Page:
ASHI LEGISLATIVE ALERT
IMMEDIATE ACTION REQUESTED
Action Item: Please contact your U.S. Senators to support retention of the Home Mortgage Interest Deduction (HMID)
This is an update - and a further call for grassroots action by ASHI members -- of a May 6 Legislative Alert to support full retention of the Home Mortgage Interest Deduction (HMID).
HMID is a key element in federal policy that triggers home inspection revenue opportunities for ASHI members. ASHI vigorously supports retention of this valuable federal policy.
The recent event: Senate Finance Committee Chairman Max Baucus (D-MT) and Ranking Member Orrin Hatch (R-UT) have sent a "Dear Colleague" letter to their fellow Senators to formally elicit their suggestions and priorities for comprehensive tax reform.
The Baucus-Hatch Dear Colleague contains this transparent suggestion: "...we believe it is important to start with a "blank slate"-that is, a tax code without all of the special provisions in the form of exclusions, deductions and credits and other preferences..."
Clearly, this phrase is an invitation to overlook the precedent and value of HMID -- or support gutting it by moving it down the priority list by merely omitting it as a priority in the record.
ASHI's view is that such an outcome would have serious negative business impacts for ASHI members. ASHI is fighting such a negative result accordingly.
We urge you to contact your U.S. Senators by telephone or letter to state your views regarding HMID. Please state your own views -- but see the text of the ASHI policy statement at the end of this Alert, which may assist you in making your contacts.
How to find contact information for your U.S. Senators: Go to http://www.contactingthecongress.org/. Type your address where prompted and click "Submit it". You will see a display of your officials, including Senators. To call your Senators, dial the Senate switchboard at (202) 224-3121. Ask to be connected to the Senator you would like to reach. Once connected to the office in question, tell the receptionist that you are a constituent, and you would ask the Senator to tell Senators Baucus and Hatch your opinion on retaining the Home Mortgage Interest Deduction.
Thank you for your grassroots help in protecting the Home Mortgage Interest Deduction.
Statement of The American Society of Home Inspectors Regarding The Home Mortgage Interest Deduction
I am writing on behalf of the American Society of Home Inspectors (ASHI), representing nearly 6,000 home inspection professionals across the United States and North America.
ASHI strongly supports the retention of the home mortgage interest rate deduction (HMID) currently allowed under the U.S. tax code.
Further, ASHI opposes strategies that would diminish the value of the homeownership incentives offered by the HMID, particularly strategies that would limit total itemized deductions for mortgage interest on first and second homes, currently allowed under the U.S. tax code.
ASHI's views are predicated on 1) the impact, relevance and utility of the HMID in incentivizing home ownership in the United States, and 2) the economic/jobs impact on the professions and industries that are supported by the homes sales economy.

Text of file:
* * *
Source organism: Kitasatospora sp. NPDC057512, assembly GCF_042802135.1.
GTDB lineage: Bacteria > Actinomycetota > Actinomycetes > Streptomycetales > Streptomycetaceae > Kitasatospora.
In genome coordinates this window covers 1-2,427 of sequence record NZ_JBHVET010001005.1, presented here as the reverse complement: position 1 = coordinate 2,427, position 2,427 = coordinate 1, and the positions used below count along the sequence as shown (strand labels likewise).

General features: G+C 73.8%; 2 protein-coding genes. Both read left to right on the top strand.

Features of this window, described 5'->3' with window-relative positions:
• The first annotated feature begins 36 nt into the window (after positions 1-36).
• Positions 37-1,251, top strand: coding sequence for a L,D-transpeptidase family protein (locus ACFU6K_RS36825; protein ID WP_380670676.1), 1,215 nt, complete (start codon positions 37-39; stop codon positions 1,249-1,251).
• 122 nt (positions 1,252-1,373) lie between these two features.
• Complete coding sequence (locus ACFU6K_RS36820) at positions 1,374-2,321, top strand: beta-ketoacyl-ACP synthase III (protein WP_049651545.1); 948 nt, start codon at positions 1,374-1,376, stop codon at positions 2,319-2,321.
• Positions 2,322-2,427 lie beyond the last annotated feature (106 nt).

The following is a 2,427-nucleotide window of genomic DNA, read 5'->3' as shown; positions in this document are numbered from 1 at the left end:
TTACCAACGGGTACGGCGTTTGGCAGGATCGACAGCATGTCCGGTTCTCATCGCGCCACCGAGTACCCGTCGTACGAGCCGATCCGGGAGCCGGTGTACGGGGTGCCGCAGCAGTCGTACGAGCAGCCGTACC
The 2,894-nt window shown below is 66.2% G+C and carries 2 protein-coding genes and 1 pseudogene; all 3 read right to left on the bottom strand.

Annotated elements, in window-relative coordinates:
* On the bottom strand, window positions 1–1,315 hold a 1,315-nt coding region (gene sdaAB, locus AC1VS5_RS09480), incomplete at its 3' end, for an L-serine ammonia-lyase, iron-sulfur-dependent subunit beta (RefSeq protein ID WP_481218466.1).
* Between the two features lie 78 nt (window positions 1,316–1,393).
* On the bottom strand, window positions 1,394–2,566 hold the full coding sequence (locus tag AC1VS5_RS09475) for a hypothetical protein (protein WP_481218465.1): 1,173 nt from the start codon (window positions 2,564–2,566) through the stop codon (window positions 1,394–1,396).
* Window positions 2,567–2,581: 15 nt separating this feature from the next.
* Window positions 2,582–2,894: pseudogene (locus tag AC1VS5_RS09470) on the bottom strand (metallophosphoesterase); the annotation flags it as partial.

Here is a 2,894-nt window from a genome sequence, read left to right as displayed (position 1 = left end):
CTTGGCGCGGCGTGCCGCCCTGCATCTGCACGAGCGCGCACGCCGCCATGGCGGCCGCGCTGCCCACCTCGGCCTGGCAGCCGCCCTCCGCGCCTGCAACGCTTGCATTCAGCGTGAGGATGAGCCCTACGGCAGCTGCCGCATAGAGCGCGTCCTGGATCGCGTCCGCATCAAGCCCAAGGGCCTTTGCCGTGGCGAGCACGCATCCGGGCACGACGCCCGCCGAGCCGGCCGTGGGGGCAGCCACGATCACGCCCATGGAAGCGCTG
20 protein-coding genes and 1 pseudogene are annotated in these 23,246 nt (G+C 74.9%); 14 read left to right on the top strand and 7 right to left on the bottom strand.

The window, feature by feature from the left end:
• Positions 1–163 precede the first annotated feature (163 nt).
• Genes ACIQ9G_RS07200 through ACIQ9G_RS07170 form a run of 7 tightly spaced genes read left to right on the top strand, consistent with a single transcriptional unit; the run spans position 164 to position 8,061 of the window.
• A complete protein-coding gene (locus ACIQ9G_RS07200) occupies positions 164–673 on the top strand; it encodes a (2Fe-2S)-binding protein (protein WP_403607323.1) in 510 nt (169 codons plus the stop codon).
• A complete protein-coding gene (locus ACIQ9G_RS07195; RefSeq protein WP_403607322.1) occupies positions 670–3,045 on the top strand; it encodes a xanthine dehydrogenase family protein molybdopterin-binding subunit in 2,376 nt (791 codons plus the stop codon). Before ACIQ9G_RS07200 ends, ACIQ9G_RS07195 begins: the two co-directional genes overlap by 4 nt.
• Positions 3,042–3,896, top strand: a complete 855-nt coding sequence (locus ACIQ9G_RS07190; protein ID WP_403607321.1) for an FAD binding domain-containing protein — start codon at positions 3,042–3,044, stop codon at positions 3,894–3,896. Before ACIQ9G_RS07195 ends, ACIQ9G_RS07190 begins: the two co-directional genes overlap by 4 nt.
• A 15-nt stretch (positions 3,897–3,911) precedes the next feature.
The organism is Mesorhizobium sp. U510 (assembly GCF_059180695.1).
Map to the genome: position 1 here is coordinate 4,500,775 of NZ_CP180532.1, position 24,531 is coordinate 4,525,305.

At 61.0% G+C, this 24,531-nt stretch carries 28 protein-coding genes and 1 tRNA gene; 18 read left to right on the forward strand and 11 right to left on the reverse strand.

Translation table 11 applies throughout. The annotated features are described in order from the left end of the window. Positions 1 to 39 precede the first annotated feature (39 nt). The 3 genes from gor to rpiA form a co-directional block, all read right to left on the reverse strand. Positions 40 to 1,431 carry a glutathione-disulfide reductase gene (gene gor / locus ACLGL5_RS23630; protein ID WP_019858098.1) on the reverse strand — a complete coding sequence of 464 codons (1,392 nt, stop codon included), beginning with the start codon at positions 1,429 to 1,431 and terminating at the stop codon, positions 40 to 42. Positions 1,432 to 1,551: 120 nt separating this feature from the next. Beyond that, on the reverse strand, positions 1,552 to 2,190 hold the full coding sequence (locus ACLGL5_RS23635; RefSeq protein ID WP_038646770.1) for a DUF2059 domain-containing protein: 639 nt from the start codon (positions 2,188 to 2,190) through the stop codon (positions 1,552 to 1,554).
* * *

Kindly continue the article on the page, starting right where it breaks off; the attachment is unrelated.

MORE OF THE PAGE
The number of U.S. taxpayers whose abilities to establish and maintain home ownership in part due to the HMID is staggering.
A recent evaluation prepared by the congressional Joint Committee on Taxation for consideration by the U.S. Senate Committee on Finance determined that, based on 2009 tax returns actually filed by U.S. taxpayers, approximately 36.5 million tax returns took advantage of the itemized deduction for home mortgage interest, claiming deductions for $420.8 billion of home mortgage interest.
In fact, JCT found that total claims were even higher when considering related deductions such as for deductible mortgage points and qualified mortgage premiums.
Clearly, the homebuying public constituency making use of the HMID represents a huge portion of the total consumer marketplace in America. The HMID has become an institutionalized factor in the home realty sales market whose disappearance or diminishment would have widespread negative economic impacts.
The United States is hardly alone in recognizing the broad economic benefits of home ownership and stimulating home ownership via tax incentives. Among the 33 countries that are members of the Organization for Economic Cooperation and Development, 18 provide a deduction for mortgage interest.
Further, the U.S. is not extreme in its tax policy supporting home ownership, ranking roughly in the middle of OECD countries.
The HMID deduction may lower the cost of capital required to purchase a home and service the debt by as much as seven percent by one estimate, allowing U.S. homebuyers to buy somewhat larger homes for their family enjoyment, or to use the savings for other purposes that benefit their interests or grow the economy.
Of course, a large portion of the realty-related economy depends on the stimulating effects of the HMID, including realtors, mortgage lenders, construction, renovation and repair contractors, appraisers, and of course home inspectors.
The United States continues to suffer a persistent slump in home sales and home ownership that exerts a depressive effect on the overall realty-related economy. A diminishment of the HMID would only serve to continue, and perhaps exacerbate this pervasive problem, with the appurtenant negative impacts on the professions such as home inspection.
In sum, ASHI suggests any reduction in the effective value of the HMID to U.S. taxpayers would be the wrong move at the wrong time, with multiple negative impacts across the American economy.
We urge the U.S. House, Senate and the Obama Administration to fully support the current tax treatment of the HMID, and to table any suggestions to the contrary.